Having visited the Nanyerere support group, in the isolated community of Biasi, we all agreed that the people there were authentic and our small contribution would’ve gone far. Lovemore, the field officer from DIN who lives in the village assured us they were in great need. “They always come to me,” he said, “to borrow my bicycle because they have no way of getting to hospital to take their medication”. And we knew it must be hard for him too, since he needs the bike to cycle the 30km to the office every day. We also learned from DIN staff that the village of Biasi is particularly affected by the HIV virus due to the sugarcane plantation nearby, owned by Illovo LDT, which at times contracts the villagers for the cutting of the cane. It is the truck drivers who pick-up the sugarcane, that have brought the virus to the village, we were told.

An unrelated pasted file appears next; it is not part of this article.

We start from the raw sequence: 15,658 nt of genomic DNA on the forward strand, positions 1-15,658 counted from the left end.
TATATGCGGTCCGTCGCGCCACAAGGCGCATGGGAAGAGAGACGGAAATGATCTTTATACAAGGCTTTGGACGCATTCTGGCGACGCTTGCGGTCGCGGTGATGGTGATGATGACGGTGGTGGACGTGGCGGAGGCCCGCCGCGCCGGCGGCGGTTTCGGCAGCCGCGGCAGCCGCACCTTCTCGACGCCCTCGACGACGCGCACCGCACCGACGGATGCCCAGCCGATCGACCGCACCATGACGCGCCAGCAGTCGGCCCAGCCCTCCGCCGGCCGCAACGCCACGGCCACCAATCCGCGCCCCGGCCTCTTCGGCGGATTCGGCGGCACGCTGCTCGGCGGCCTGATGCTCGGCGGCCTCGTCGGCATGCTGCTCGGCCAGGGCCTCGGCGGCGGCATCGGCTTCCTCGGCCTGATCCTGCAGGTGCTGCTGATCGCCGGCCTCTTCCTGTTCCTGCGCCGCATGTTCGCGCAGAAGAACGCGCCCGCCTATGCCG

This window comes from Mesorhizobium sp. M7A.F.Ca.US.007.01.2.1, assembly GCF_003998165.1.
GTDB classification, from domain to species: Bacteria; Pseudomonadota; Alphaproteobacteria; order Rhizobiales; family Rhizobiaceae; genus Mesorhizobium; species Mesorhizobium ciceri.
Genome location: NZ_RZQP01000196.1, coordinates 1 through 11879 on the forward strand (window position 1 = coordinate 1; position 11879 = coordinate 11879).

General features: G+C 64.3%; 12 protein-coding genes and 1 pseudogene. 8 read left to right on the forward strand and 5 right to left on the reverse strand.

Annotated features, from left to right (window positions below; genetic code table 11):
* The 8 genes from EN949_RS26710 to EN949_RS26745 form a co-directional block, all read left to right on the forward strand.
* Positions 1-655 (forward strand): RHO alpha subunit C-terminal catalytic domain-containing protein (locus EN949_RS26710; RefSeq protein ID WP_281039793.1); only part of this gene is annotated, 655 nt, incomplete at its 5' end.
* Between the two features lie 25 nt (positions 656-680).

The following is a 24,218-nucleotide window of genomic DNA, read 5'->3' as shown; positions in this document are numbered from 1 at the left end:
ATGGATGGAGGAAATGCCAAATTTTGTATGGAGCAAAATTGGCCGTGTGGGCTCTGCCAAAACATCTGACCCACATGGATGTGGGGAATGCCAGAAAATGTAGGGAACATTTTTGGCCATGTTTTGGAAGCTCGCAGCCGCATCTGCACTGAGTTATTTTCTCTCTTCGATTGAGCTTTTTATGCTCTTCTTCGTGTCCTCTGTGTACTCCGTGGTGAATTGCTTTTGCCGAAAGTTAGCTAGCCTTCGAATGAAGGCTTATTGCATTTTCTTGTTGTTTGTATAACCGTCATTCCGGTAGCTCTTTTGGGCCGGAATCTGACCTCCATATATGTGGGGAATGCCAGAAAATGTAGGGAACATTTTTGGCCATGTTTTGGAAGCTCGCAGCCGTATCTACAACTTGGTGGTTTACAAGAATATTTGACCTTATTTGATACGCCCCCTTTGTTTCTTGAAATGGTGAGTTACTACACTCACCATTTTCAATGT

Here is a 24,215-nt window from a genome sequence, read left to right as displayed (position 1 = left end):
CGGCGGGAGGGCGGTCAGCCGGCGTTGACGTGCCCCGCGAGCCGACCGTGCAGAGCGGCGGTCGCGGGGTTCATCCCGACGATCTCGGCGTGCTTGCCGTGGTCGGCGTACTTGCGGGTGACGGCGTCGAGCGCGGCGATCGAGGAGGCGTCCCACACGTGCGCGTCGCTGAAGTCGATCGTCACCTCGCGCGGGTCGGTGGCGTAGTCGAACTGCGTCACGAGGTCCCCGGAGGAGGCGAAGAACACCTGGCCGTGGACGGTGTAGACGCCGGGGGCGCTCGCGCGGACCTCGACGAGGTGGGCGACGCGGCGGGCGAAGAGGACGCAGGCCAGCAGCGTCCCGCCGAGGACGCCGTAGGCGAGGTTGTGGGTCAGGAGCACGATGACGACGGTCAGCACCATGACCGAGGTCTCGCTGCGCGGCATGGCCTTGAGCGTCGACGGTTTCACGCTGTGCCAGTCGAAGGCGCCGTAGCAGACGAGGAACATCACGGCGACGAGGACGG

This immediate response impressed us. My positive feeling about these people grew even more during our second visit, when they showed us the land and the well, after which we sat in the shade of a tree while I told them of the wonders of ginger and garlic. While I explained to them how to grow, eat, heal and how to use garlic and onions for pest control, they were attentive and asked smart questions, took the demonstration pieces I had brought them promising to apply the knowledge at once.We got home that last evening and played outside in the dark one last time with Anderson’s little girls while their mother cooked, breathing in the fumes of the coal stove which is slowly killing her and thousands of other women in Africa. By then, Agnes had become depressed, self-aware of her condition as a consequence of the empathy we had shown her. This is, they always say, the risk of westerners visiting poverty.